Despite the real-space complexity of low-twist moiré materials, the entire structure is sparsely described by a single value: the amplitude of the distortion wave. This choice of basis re-frames our understanding of low-twist angle materials. In the case of twisted bilayer graphene, the torsional PLD amplitude can be analytically calculated from the twist angle alone. Although the amplitude of the PLD can change gradually, the overall symmetry reduction occurs instantaneously—therefore, a continuous phase transition is not expected. Although this work thoroughly describes TBG, it is extendable to a variety of 2D materials and twist angles—each with a bespoke set of PLDs to match the interlayer energy landscapes.


Electron diffraction of torsional PLD

In the presence of a single torsional PLD with three wave vectors (q1, q2, q3), the reciprocal structure of the top layer (Vtop(k)) is described by:

$${V}_{top}({{{{{{{\bf{k}}}}}}}})= \, {\sum }_{{{{{{{{\bf{b}}}}}}}}}\delta ({{{{{{{\bf{k}}}}}}}}-{{{{{{{\bf{b}}}}}}}}){{{{{{{{\rm{J}}}}}}}}}_{0}({{{{{{{\bf{k}}}}}}}}\cdot {{{{{{{{\bf{A}}}}}}}}}_{1}){{{{{{{{\rm{J}}}}}}}}}_{0}({{{{{{{\bf{k}}}}}}}}\cdot {{{{{{{{\bf{A}}}}}}}}}_{2}){{{{{{{{\rm{J}}}}}}}}}_{0}({{{{{{{\bf{k}}}}}}}}\cdot {{{{{{{{\bf{A}}}}}}}}}_{3})\\ \pm \delta ({{{{{{{\bf{k}}}}}}}}-{{{{{{{\bf{b}}}}}}}}\pm {{{{{{{{\bf{q}}}}}}}}}_{1}){{{{{{{{\rm{J}}}}}}}}}_{1}({{{{{{{\bf{k}}}}}}}}\cdot {{{{{{{{\bf{A}}}}}}}}}_{1}){{{{{{{{\rm{J}}}}}}}}}_{0}({{{{{{{\bf{k}}}}}}}}\cdot {{{{{{{{\bf{A}}}}}}}}}_{2}){{{{{{{{\rm{J}}}}}}}}}_{0}({{{{{{{\bf{k}}}}}}}}\cdot {{{{{{{{\bf{A}}}}}}}}}_{3})\\ \pm \delta ({{{{{{{\bf{k}}}}}}}}-{{{{{{{\bf{b}}}}}}}}\pm {{{{{{{{\bf{q}}}}}}}}}_{2}){{{{{{{{\rm{J}}}}}}}}}_{0}({{{{{{{\bf{k}}}}}}}}\cdot {{{{{{{{\bf{A}}}}}}}}}_{1}){{{{{{{{\rm{J}}}}}}}}}_{1}({{{{{{{\bf{k}}}}}}}}\cdot {{{{{{{{\bf{A}}}}}}}}}_{2}){{{{{{{{\rm{J}}}}}}}}}_{0}({{{{{{{\bf{k}}}}}}}}\cdot {{{{{{{{\bf{A}}}}}}}}}_{3})\\ \pm \delta ({{{{{{{\bf{k}}}}}}}}-{{{{{{{\bf{b}}}}}}}}\pm {{{{{{{{\bf{q}}}}}}}}}_{3}){{{{{{{{\rm{J}}}}}}}}}_{0}({{{{{{{\bf{k}}}}}}}}\cdot {{{{{{{{\bf{A}}}}}}}}}_{1}){{{{{{{{\rm{J}}}}}}}}}_{0}({{{{{{{\bf{k}}}}}}}}\cdot {{{{{{{{\bf{A}}}}}}}}}_{2}){{{{{{{{\rm{J}}}}}}}}}_{1}({{{{{{{\bf{k}}}}}}}}\cdot {{{{{{{{\bf{A}}}}}}}}}_{3})\\ +{{{{{{{\mathcal{O}}}}}}}}({(kA)}^{2})$$

The bottom layer’s reciprocal structure (Vbot(k)) has the same form with Vtop(k) but with equal and opposite PLD amplitude (\({{{{{{{{\bf{A}}}}}}}}}_{i}^{{{{{{\mathrm{top}}}}}}}=-{{{{{{{{\bf{A}}}}}}}}}_{i}^{{{{{{\mathrm{bot}}}}}}}\)). The measured diffraction pattern is the squared magnitude Vtop(k) + Vbot(k)2. The first term represents Bragg peaks. The second term is first-order superlattice peak. Here kA is small (less than one) and the higher-order terms \({{{{{{{\mathcal{O}}}}}}}}({(kA)}^{2})\) are omitted for simplicity.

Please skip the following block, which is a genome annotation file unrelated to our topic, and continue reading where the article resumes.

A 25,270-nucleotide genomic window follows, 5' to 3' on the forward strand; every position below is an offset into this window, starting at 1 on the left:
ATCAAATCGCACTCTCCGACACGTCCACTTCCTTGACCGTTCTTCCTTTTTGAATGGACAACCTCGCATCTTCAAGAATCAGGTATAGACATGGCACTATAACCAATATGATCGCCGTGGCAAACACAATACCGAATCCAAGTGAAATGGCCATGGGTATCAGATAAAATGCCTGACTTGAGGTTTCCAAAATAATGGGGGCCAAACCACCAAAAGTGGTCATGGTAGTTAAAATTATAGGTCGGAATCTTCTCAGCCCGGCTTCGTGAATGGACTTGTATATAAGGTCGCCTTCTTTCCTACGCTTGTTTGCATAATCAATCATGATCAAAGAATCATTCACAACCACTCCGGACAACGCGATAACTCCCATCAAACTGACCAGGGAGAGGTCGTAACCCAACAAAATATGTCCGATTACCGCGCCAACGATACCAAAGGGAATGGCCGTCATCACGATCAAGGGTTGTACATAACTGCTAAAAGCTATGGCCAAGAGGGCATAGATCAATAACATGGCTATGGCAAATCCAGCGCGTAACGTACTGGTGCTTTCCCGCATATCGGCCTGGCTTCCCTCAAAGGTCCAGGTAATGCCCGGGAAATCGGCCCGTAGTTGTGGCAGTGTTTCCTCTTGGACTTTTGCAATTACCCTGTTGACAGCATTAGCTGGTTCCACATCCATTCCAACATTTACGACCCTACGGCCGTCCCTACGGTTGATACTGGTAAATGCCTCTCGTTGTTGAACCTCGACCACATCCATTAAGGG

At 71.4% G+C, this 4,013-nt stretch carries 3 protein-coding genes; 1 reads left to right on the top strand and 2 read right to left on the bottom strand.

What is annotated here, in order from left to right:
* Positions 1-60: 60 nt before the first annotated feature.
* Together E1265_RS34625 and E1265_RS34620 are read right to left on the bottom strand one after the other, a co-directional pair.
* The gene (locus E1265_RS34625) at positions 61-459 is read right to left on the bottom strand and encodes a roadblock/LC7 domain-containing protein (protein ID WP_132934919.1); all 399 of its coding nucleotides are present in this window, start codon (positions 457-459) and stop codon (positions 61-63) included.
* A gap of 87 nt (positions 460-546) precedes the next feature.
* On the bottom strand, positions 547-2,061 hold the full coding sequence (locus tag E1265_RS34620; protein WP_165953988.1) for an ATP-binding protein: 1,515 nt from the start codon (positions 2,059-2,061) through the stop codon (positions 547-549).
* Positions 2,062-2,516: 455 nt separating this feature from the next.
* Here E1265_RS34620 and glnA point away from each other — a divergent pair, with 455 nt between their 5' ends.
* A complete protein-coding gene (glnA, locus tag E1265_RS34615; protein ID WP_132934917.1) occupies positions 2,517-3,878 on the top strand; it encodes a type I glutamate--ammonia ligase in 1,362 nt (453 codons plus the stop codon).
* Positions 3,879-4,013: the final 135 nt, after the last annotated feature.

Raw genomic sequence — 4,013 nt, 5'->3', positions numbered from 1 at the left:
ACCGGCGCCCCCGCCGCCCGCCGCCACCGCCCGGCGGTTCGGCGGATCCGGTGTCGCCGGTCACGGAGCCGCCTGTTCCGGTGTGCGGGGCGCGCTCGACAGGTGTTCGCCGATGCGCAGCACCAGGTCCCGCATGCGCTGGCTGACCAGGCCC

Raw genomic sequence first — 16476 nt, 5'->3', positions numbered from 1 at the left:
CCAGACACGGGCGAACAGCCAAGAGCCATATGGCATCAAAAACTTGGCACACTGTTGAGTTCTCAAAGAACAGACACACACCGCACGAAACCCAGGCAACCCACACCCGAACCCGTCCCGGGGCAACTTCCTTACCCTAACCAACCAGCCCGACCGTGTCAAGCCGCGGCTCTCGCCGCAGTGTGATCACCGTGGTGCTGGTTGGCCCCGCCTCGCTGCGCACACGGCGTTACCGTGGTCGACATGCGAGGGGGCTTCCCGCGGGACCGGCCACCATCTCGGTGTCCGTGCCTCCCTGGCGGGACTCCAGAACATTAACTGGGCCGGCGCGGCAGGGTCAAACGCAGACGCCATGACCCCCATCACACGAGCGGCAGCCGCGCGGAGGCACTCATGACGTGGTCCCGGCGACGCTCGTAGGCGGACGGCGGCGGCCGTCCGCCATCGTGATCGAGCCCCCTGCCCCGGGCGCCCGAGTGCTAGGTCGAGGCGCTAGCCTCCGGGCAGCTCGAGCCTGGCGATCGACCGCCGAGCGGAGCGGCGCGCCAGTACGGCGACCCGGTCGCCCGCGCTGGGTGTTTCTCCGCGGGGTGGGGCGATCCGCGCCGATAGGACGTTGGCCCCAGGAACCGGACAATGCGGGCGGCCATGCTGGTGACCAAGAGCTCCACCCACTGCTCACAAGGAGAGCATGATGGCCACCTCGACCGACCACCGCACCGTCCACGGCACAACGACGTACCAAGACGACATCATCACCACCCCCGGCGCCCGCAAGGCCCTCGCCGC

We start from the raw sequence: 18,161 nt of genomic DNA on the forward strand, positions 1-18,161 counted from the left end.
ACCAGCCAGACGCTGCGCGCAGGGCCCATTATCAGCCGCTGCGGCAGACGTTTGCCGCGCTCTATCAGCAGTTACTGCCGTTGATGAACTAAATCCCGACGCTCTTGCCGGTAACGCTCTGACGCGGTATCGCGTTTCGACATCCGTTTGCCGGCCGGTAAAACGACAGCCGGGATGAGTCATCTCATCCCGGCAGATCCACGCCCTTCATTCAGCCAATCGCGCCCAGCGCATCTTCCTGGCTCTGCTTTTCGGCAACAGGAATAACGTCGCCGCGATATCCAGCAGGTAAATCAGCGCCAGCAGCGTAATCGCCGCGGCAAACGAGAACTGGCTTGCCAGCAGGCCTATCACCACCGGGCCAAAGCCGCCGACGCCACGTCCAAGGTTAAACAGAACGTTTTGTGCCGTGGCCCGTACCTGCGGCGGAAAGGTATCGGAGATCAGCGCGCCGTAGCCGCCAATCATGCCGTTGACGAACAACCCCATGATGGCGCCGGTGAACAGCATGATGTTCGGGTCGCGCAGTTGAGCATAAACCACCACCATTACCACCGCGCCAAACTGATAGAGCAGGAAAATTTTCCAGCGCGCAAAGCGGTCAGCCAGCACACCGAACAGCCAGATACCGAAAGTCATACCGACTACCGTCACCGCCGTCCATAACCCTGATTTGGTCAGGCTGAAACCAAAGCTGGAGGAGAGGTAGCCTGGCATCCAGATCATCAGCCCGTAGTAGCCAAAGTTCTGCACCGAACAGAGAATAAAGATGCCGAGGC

Transmission electron microscopy and diffraction

JEOL 2010F operated at 80 keV with Gatan OneView Camera was used for SAED and DF-TEM imaging of TBG. 4L-WS2 and 2L + 2L CrI3 SAEDs were taken on Thermo Fisher Talos operated at 200 keV with Gatan OneView Camera. WSe2/MoSe2 heterostructure SAEDs were taken on JEOL 3100R05 operated at 300 keV. AB/BA domain contrast on DF-TEM was obtained by placing an objective aperture on \(\langle 10\overline{1}0\rangle\) with specimen as demonstrated previously by refs. 6, 17.

Bragg and superlattice peak intensities were quantified by non-linear least squares fitting six-parameter 2D Gaussian peaks and calculating the volume under each fitted Gaussian.

Electron diffraction simulation

Heavy atoms in twisted 2D materials can have a small but non-negligible influence on the quantification of superlattice peaks, especially for low-incident electron energies. Quantum mechanical multislice simulations can provide better quantification32. However, the magnitude and distribution of intensities make the presence of torsional PLD immediately obvious.

Fully quantum mechanical multislice simulations are performed to match experimental SAEDs. Multislice algorithm simulates dynamic scatterings of swift electrons by slicing specimens into multiple, thin slices. E. J. Kirkland’s software (autoslic)33 with matching incident electron conditions with experiments was used to calculate. A 300 Å radius disk-shaped TBG crystal was placed on 1200 × 1200 Å2 area to reduce wraparound artifact. The multislice algorithm was set to slice crystal every 0.5 Å. Electron wavefunctions were sampled at 4096 × 4096 pixels. Simulation parameters for Fig. 5b–d were similar. Simulations were averaged over 16 frozen phonon configurations to simulate thermal diffused scattering. See for simulation parameters.

Twisted bilayer graphene energy calculations